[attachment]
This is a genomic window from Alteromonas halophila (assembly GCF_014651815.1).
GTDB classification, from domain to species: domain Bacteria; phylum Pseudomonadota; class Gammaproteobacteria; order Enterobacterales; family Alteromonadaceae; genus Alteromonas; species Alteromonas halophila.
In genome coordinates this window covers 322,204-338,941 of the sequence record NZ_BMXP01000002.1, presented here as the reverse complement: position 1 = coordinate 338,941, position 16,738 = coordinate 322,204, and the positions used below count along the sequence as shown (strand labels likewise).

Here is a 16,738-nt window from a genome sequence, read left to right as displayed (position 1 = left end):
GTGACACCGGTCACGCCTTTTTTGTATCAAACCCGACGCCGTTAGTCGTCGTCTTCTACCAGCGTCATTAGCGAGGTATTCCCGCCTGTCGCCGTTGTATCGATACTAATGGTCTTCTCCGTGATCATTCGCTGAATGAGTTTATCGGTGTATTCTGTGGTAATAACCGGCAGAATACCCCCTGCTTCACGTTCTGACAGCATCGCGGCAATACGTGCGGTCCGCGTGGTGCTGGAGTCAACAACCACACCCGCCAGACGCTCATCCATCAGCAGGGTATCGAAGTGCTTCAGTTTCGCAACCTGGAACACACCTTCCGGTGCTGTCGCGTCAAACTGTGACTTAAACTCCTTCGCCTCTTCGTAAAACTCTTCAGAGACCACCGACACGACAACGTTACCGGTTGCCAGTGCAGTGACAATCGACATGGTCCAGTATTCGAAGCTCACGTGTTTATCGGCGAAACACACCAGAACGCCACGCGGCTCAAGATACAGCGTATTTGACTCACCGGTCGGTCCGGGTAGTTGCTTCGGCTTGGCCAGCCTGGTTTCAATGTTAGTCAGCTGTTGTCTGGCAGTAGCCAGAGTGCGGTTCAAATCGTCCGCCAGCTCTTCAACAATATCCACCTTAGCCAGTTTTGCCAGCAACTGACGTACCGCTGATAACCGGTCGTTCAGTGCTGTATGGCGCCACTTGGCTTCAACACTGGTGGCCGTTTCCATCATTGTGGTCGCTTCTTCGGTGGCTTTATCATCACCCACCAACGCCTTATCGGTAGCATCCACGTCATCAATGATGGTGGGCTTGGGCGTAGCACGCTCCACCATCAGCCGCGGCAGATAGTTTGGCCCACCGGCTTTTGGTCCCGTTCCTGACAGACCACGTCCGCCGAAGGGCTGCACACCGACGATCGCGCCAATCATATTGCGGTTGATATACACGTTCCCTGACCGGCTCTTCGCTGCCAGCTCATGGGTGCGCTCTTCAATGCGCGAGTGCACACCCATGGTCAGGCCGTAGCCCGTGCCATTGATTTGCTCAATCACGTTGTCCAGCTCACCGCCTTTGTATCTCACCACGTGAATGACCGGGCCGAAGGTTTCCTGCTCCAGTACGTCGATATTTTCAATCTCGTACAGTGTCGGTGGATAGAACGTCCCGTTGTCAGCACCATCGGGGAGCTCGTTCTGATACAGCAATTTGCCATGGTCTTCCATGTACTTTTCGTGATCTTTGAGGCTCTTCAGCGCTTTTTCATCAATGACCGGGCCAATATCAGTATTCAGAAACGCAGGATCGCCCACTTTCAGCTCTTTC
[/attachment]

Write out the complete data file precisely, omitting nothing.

This is a genomic window from Alteromonas halophila (assembly GCF_014651815.1).
GTDB classification, from domain to species: domain Bacteria; phylum Pseudomonadota; class Gammaproteobacteria; order Enterobacterales; family Alteromonadaceae; genus Alteromonas; species Alteromonas halophila.
In genome coordinates this window covers 322,204-338,941 of the sequence record NZ_BMXP01000002.1, presented here as the reverse complement: position 1 = coordinate 338,941, position 16,738 = coordinate 322,204, and the positions used below count along the sequence as shown (strand labels likewise).

Here is a 16,738-nt window from a genome sequence, read left to right as displayed (position 1 = left end):
GTGACACCGGTCACGCCTTTTTTGTATCAAACCCGACGCCGTTAGTCGTCGTCTTCTACCAGCGTCATTAGCGAGGTATTCCCGCCTGTCGCCGTTGTATCGATACTAATGGTCTTCTCCGTGATCATTCGCTGAATGAGTTTATCGGTGTATTCTGTGGTAATAACCGGCAGAATACCCCCTGCTTCACGTTCTGACAGCATCGCGGCAATACGTGCGGTCCGCGTGGTGCTGGAGTCAACAACCACACCCGCCAGACGCTCATCCATCAGCAGGGTATCGAAGTGCTTCAGTTTCGCAACCTGGAACACACCTTCCGGTGCTGTCGCGTCAAACTGTGACTTAAACTCCTTCGCCTCTTCGTAAAACTCTTCAGAGACCACCGACACGACAACGTTACCGGTTGCCAGTGCAGTGACAATCGACATGGTCCAGTATTCGAAGCTCACGTGTTTATCGGCGAAACACACCAGAACGCCACGCGGCTCAAGATACAGCGTATTTGACTCACCGGTCGGTCCGGGTAGTTGCTTCGGCTTGGCCAGCCTGGTTTCAATGTTAGTCAGCTGTTGTCTGGCAGTAGCCAGAGTGCGGTTCAAATCGTCCGCCAGCTCTTCAACAATATCCACCTTAGCCAGTTTTGCCAGCAACTGACGTACCGCTGATAACCGGTCGTTCAGTGCTGTATGGCGCCACTTGGCTTCAACACTGGTGGCCGTTTCCATCATTGTGGTCGCTTCTTCGGTGGCTTTATCATCACCCACCAACGCCTTATCGGTAGCATCCACGTCATCAATGATGGTGGGCTTGGGCGTAGCACGCTCCACCATCAGCCGCGGCAGATAGTTTGGCCCACCGGCTTTTGGTCCCGTTCCTGACAGACCACGTCCGCCGAAGGGCTGCACACCGACGATCGCGCCAATCATATTGCGGTTGATATACACGTTCCCTGACCGGCTCTTCGCTGCCAGCTCATGGGTGCGCTCTTCAATGCGCGAGTGCACACCCATGGTCAGGCCGTAGCCCGTGCCATTGATTTGCTCAATCACGTTGTCCAGCTCACCGCCTTTGTATCTCACCACGTGAATGACCGGGCCGAAGGTTTCCTGCTCCAGTACGTCGATATTTTCAATCTCGTACAGTGTCGGTGGATAGAACGTCCCGTTGTCAGCACCATCGGGGAGCTCGTTCTGATACAGCAATTTGCCATGGTCTTCCATGTACTTTTCGTGATCTTTGAGGCTCTTCAGCGCTTTTTCATCAATGACCGGGCCAATATCAGTATTCAGAAACGCAGGATCGCCCACTTTCAGCTCTTTC